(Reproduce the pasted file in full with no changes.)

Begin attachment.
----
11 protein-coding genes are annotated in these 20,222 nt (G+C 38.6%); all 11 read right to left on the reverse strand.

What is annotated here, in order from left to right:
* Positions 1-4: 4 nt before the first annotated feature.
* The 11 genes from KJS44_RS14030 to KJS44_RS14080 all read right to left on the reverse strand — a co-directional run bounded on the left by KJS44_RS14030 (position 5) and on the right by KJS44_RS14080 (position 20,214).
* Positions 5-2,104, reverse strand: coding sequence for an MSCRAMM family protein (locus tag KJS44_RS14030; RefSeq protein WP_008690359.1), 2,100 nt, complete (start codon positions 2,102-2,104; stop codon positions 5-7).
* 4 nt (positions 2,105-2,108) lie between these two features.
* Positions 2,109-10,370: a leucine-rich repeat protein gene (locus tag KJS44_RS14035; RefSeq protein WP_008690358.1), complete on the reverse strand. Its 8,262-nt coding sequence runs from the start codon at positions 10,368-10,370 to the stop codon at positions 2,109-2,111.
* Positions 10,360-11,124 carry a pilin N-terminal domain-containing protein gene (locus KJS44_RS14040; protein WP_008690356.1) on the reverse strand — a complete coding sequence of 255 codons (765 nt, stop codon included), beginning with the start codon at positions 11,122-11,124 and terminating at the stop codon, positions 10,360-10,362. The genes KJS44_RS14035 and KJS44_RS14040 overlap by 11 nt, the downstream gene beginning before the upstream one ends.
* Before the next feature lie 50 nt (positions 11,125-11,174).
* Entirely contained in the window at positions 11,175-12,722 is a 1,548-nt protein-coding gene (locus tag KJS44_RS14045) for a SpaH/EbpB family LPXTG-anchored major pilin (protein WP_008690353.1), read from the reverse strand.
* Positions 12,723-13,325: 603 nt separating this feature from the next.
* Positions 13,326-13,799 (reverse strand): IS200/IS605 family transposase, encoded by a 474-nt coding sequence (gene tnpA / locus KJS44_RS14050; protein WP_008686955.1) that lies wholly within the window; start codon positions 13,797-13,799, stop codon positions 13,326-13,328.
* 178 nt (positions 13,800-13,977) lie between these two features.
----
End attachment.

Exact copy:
11 protein-coding genes are annotated in these 20,222 nt (G+C 38.6%); all 11 read right to left on the reverse strand.

What is annotated here, in order from left to right:
* Positions 1-4: 4 nt before the first annotated feature.
* The 11 genes from KJS44_RS14030 to KJS44_RS14080 all read right to left on the reverse strand — a co-directional run bounded on the left by KJS44_RS14030 (position 5) and on the right by KJS44_RS14080 (position 20,214).
* Positions 5-2,104, reverse strand: coding sequence for an MSCRAMM family protein (locus tag KJS44_RS14030; RefSeq protein WP_008690359.1), 2,100 nt, complete (start codon positions 2,102-2,104; stop codon positions 5-7).
* 4 nt (positions 2,105-2,108) lie between these two features.
* Positions 2,109-10,370: a leucine-rich repeat protein gene (locus tag KJS44_RS14035; RefSeq protein WP_008690358.1), complete on the reverse strand. Its 8,262-nt coding sequence runs from the start codon at positions 10,368-10,370 to the stop codon at positions 2,109-2,111.
* Positions 10,360-11,124 carry a pilin N-terminal domain-containing protein gene (locus KJS44_RS14040; protein WP_008690356.1) on the reverse strand — a complete coding sequence of 255 codons (765 nt, stop codon included), beginning with the start codon at positions 11,122-11,124 and terminating at the stop codon, positions 10,360-10,362. The genes KJS44_RS14035 and KJS44_RS14040 overlap by 11 nt, the downstream gene beginning before the upstream one ends.
* Before the next feature lie 50 nt (positions 11,125-11,174).
* Entirely contained in the window at positions 11,175-12,722 is a 1,548-nt protein-coding gene (locus tag KJS44_RS14045) for a SpaH/EbpB family LPXTG-anchored major pilin (protein WP_008690353.1), read from the reverse strand.
* Positions 12,723-13,325: 603 nt separating this feature from the next.
* Positions 13,326-13,799 (reverse strand): IS200/IS605 family transposase, encoded by a 474-nt coding sequence (gene tnpA / locus KJS44_RS14050; protein WP_008686955.1) that lies wholly within the window; start codon positions 13,797-13,799, stop codon positions 13,326-13,328.
* 178 nt (positions 13,800-13,977) lie between these two features.